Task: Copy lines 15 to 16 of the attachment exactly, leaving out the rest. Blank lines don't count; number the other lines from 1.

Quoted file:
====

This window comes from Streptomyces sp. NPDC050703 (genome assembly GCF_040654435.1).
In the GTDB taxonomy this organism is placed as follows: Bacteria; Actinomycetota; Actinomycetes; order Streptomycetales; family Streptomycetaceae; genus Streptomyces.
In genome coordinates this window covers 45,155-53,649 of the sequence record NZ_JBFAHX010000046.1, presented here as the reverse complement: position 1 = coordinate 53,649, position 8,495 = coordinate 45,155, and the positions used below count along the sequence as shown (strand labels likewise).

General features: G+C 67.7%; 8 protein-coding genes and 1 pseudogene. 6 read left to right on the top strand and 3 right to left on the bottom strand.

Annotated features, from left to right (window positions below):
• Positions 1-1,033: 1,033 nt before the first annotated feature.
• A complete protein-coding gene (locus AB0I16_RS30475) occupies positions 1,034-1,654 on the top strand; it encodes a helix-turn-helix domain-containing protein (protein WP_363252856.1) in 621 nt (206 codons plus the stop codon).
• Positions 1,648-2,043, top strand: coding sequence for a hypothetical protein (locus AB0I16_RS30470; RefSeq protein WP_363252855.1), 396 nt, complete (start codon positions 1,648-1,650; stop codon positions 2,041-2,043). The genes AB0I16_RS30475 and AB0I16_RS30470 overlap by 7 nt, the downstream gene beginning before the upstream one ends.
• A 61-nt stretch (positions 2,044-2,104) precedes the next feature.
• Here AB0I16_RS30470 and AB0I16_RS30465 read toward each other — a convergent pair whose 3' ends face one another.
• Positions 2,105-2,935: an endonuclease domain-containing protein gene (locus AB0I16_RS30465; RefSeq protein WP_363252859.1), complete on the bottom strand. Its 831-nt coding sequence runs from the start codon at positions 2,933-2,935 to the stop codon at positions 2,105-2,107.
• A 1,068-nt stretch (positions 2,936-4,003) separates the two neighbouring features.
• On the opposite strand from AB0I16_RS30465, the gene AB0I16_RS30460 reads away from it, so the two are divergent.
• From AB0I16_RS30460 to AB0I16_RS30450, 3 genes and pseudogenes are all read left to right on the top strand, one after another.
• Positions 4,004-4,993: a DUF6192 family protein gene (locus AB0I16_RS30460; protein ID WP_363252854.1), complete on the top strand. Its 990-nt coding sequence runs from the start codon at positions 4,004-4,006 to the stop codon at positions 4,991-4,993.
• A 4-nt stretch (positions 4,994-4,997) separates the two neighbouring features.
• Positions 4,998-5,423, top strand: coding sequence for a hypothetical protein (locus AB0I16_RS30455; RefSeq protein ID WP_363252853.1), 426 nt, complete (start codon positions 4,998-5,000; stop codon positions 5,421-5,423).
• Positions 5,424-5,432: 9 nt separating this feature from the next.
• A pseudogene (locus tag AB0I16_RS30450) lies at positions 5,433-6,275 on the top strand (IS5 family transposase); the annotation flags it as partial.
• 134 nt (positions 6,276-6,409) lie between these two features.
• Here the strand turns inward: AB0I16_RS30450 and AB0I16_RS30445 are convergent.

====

• Positions 4,004-4,993: a DUF6192 family protein gene (locus AB0I16_RS30460; protein ID WP_363252854.1), complete on the top strand. Its 990-nt coding sequence runs from the start codon at positions 4,004-4,006 to the stop codon at positions 4,991-4,993.
• A 4-nt stretch (positions 4,994-4,997) separates the two neighbouring features.